The following is a weekly legislative update from State Representative Terri Lynn Weaver:
Health Freedom Act Headed to House Floor
The “Health Freedom Act” moved this week, clearing all necessary House committees, and is now scheduled for a vote on the House Floor. Many legislators have championed the proposal for two years now to counter the federal health care takeover passed by Congress. House Bill 0115 provides that every person within Tennessee is free to choose or decline any mode of health care services without penalty or punishment from the government. Additionally, it ensures that Tennessee officials will be prohibited from interfering with the health care insurance decisions of every Tennessean.
Believing that expanding government programs is rarely an effective solution to complex issues, some legislators have argued the federal government’s takeover of healthcare will only prove to balloon the cost of healthcare services to the states.
Last year, the legislation hit a snag in a House committee after thorough debate over several weeks. Other states have passed similar legislation, and many are already in the process of filing a lawsuit against the federal government regarding the healthcare overhaul. It has been an honor to sponsor this bill of Liberty called The Health Freedom Act!
House Passes Legislation Honoring Fallen Service Members
By a unanimous vote the House passed legislation Monday evening that properly honors Tennessee’s fallen service members.
House Bill 47 requires State flags to be flown at half-staff by State political subdivisions during a day of mourning as declared by the Governor. The bill covers all members of the armed services who courageously give their lives in the line of duty.
The bill sponsor stressed that the nation has been built on the sacrifice of brave service members, many of whom hail from Tennessee. The measure rightfully honors these special sailors, soldiers, and airmen who gave everything for freedom as Americans and Tennesseans.
Many of you have emailed or called my office over the last couple of weeks. I have had numerous discussions concerning the collective bargaining legislation that is being discussed here on the hill.
First and foremost, I am not against our teachers. As a legislator who has toured every one of my schools, I have seen first hand teachers going above and beyond the call in today’s classroom.
Since my last letter to the teachers in district 40 I have done some discovering on my own and found that perhaps collective bargaining made sense fifty years ago however this prototype is no longer working and in fact the process handicaps a school system’s ability to attract and keep the best and the brightest. It is proven that schools who do not have collective bargaining in their districts have higher paid teachers and higher scoring students. School systems are placed in adversarial, confrontational and unreasonable demands simply to avoid a lawsuit. This ultimately impacts the taxpayer, the very people whom the teachers, the school board members and the legislature work for. And the Tennessee taxpayers have shared their opinion as well. They expect positive results from the classroom.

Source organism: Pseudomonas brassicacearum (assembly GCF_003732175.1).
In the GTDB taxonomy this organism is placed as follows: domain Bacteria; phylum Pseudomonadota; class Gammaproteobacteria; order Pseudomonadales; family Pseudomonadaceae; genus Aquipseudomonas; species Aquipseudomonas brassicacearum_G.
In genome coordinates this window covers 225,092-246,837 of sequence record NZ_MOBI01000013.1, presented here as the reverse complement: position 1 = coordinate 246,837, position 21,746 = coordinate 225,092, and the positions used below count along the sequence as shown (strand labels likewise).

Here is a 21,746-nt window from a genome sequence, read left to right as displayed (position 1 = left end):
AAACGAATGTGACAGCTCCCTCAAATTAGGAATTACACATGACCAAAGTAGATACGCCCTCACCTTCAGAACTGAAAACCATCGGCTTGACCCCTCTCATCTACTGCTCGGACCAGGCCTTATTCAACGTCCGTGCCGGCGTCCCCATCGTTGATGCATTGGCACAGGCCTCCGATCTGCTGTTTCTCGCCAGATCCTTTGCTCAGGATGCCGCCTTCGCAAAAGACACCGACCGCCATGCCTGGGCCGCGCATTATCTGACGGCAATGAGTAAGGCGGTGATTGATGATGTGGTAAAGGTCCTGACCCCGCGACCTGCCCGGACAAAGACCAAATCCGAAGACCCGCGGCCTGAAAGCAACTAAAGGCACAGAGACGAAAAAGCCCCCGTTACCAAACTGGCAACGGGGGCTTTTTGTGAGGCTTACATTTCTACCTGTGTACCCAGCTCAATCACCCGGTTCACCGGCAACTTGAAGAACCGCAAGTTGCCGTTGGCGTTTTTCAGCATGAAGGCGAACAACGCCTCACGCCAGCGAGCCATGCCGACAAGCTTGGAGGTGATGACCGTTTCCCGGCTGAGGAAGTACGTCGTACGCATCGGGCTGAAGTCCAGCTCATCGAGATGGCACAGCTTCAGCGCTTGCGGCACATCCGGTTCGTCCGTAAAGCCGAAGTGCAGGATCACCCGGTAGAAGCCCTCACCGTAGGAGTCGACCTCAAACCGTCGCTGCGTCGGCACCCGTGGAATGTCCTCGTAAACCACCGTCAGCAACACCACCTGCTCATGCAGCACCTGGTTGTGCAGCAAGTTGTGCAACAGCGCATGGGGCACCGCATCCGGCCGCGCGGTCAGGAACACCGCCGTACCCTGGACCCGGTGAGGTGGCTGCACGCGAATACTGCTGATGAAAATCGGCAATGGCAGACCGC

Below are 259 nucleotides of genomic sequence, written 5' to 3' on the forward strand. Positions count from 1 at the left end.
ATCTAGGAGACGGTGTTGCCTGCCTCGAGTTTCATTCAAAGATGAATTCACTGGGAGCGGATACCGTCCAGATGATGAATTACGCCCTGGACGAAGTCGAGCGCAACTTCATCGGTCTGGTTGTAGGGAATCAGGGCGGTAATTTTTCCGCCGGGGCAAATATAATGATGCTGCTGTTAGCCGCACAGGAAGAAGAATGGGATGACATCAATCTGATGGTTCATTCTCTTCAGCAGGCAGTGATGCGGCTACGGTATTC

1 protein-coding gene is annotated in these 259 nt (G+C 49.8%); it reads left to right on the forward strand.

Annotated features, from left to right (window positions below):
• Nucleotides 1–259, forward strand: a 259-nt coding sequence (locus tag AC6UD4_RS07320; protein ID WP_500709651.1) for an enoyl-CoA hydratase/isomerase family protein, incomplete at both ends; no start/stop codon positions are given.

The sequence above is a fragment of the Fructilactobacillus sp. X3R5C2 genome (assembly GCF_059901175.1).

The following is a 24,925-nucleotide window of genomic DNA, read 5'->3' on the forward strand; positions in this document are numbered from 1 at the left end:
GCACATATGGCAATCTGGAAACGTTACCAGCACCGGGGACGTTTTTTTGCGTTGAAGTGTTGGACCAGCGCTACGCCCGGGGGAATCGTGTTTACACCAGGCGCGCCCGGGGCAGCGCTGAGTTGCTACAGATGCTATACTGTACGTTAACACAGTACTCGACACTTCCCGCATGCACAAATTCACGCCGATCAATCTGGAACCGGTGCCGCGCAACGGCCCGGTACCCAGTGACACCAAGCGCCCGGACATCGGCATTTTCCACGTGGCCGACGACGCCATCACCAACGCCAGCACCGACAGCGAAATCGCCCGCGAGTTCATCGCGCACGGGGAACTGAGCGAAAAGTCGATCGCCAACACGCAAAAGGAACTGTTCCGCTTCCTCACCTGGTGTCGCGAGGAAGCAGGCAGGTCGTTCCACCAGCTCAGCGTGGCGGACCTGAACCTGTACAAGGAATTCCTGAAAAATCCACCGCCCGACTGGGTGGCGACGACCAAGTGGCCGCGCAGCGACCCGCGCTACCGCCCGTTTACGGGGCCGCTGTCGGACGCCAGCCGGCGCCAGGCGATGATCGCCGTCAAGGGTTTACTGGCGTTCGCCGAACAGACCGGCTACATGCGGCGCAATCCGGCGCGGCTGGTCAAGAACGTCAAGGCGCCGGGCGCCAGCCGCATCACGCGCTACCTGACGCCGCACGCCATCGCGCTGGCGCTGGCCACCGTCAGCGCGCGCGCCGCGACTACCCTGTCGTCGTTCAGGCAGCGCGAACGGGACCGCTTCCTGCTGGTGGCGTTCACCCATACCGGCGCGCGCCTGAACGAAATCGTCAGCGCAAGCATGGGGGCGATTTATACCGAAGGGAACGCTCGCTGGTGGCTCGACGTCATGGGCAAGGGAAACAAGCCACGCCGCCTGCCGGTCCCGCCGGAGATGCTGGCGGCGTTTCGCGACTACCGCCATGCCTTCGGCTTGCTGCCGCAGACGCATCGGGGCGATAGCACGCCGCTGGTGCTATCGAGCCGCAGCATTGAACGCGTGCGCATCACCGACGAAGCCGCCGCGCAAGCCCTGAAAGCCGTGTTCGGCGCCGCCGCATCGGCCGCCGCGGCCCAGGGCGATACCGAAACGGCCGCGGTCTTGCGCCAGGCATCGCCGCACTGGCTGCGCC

The whole system needs an overhaul. Where we are today has taken years to get here. But I have to ask myself is it any wonder why we are ranked so low in education as a state?
I have done some research on the SCEA, the TEA and the NEA. These are the unions whose members, the teachers, invest their hard earned money to support. All citizens have the right to organize with groups to promote their special interests. But it is something entirely different to allow any one group a special status and access to the decision making process. Tennessee is a right to work state and does not authorize any other public sector employees to engage in collective bargaining, except the union representing educators. Collective bargaining distorts and corrupts democratic government.
Allow me to share what I found to be the 2010 NEA (national education association’s agenda at their annual conference.)
•Repeal of the right to work provision of federal labor law
•Tax supported single-payer health care plan for all residents of the U.S., it’s territories, and Puerto Rico
•Federal funding for illegal aliens in public education and student aid for illegal’s in colleges
•Federal programs to teach schoolchildren about sexual orientations
•Opposition to tuition tax credits, vouchers, and parental option or choice in education programs’
•Opposition to using draft registration as an eligibility criterion for financial aid
•Opposition to the testing of teachers as a criterion for job retention, promotion, tenure or salary increases
•Opposition to designating English as the official language of the united states
•Opposition to the use of voter id cards for voting in local, state, and national elections
•Opposition to any constitutional amendment limiting taxes or the federal budget.
Good grief, does this reflect the values of Tennesseans?
I truly believe our teachers want respect and recognition for what they do, and they deserve both. As your Legislator my concern is to promote student achievement and reward our teachers therefore making our state a better educated and better trained workforce for our children. This legislation is still in discussion. Let us all be mindful of one thing that is vital, and that is our children.
In closing, I had such a great week as all of the Farm Bureau teams from district 40 came to visit. Working on the Agriculture Committee this year my focus is to make Tennessee an even better place for our farmers to prosper and grow.